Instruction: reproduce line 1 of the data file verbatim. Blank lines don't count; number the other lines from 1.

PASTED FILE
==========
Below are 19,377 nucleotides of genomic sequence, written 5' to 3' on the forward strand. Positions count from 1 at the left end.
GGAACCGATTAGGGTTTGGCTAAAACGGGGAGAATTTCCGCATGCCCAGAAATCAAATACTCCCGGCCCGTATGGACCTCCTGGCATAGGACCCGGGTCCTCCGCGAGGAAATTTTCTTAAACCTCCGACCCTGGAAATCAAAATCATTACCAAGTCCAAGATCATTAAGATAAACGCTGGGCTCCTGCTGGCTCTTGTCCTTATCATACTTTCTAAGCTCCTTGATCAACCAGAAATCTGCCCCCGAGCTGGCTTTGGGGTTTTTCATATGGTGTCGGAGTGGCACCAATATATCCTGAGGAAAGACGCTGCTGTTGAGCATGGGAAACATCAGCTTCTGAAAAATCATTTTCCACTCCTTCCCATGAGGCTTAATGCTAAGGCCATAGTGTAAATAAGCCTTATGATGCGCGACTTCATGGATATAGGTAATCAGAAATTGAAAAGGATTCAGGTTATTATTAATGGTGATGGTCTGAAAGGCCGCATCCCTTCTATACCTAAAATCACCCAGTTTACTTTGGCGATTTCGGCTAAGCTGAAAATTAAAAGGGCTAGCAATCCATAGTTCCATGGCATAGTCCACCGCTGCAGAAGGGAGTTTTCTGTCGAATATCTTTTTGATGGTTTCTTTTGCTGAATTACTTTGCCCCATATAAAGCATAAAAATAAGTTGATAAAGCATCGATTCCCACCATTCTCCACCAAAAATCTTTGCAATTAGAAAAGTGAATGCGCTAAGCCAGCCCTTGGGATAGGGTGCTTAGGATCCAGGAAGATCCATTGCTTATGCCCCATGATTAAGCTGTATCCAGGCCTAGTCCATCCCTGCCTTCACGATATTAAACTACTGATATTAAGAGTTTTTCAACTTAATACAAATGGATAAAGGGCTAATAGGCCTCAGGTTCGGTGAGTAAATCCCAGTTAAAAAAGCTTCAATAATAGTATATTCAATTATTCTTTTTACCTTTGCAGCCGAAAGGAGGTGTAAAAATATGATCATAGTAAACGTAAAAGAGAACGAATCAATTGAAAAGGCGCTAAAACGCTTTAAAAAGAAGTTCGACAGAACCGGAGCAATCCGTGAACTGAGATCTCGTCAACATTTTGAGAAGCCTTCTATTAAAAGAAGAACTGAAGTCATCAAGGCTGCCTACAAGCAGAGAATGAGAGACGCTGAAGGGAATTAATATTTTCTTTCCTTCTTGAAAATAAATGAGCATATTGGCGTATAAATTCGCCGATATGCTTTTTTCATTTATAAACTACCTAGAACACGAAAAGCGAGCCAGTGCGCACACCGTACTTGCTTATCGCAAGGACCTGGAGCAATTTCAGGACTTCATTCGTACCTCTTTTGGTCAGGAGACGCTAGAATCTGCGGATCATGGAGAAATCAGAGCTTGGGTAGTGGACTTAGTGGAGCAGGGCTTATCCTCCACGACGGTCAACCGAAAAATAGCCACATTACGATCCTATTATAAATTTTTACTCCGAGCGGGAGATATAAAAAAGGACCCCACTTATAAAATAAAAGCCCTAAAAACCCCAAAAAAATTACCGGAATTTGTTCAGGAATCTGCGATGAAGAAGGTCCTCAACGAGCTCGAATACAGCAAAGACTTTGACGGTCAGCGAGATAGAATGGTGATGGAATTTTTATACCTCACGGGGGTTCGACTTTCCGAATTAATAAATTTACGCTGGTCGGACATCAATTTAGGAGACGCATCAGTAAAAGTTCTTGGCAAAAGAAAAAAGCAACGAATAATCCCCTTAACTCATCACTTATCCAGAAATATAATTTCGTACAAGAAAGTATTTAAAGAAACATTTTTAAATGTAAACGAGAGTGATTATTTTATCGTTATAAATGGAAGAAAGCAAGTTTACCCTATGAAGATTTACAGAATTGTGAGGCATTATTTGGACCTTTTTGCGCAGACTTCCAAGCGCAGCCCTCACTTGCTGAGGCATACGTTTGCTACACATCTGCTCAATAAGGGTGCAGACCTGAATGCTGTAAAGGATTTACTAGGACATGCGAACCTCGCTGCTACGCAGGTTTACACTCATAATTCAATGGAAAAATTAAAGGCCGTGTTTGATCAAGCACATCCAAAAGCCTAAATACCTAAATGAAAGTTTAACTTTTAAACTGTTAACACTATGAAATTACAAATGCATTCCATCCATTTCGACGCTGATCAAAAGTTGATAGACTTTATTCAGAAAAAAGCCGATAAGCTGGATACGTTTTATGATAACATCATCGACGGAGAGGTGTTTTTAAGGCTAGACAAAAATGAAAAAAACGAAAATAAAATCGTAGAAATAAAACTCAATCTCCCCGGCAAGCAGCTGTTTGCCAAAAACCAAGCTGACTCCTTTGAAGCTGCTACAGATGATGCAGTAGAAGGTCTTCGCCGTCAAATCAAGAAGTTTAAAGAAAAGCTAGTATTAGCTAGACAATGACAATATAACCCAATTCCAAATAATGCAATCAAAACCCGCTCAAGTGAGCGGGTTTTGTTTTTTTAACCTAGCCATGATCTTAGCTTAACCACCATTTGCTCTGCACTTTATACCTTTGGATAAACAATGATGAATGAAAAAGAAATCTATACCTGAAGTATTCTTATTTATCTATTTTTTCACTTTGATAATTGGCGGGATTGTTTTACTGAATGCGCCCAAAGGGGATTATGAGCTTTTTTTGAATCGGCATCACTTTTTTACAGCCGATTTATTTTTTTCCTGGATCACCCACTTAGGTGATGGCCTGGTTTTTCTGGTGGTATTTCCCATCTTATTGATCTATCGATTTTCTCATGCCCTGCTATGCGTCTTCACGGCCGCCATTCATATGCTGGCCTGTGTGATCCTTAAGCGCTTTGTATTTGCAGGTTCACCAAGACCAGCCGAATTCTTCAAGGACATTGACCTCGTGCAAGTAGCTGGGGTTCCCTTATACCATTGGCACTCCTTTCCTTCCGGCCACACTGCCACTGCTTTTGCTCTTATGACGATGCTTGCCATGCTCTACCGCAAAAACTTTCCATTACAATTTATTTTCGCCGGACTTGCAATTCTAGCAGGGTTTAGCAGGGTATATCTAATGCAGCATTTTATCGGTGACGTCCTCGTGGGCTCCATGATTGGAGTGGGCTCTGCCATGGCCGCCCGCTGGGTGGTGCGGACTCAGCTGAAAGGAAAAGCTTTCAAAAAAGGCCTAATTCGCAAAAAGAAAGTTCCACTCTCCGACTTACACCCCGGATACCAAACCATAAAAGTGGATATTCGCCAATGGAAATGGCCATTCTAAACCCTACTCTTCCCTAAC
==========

Below are 19,377 nucleotides of genomic sequence, written 5' to 3' on the forward strand. Positions count from 1 at the left end.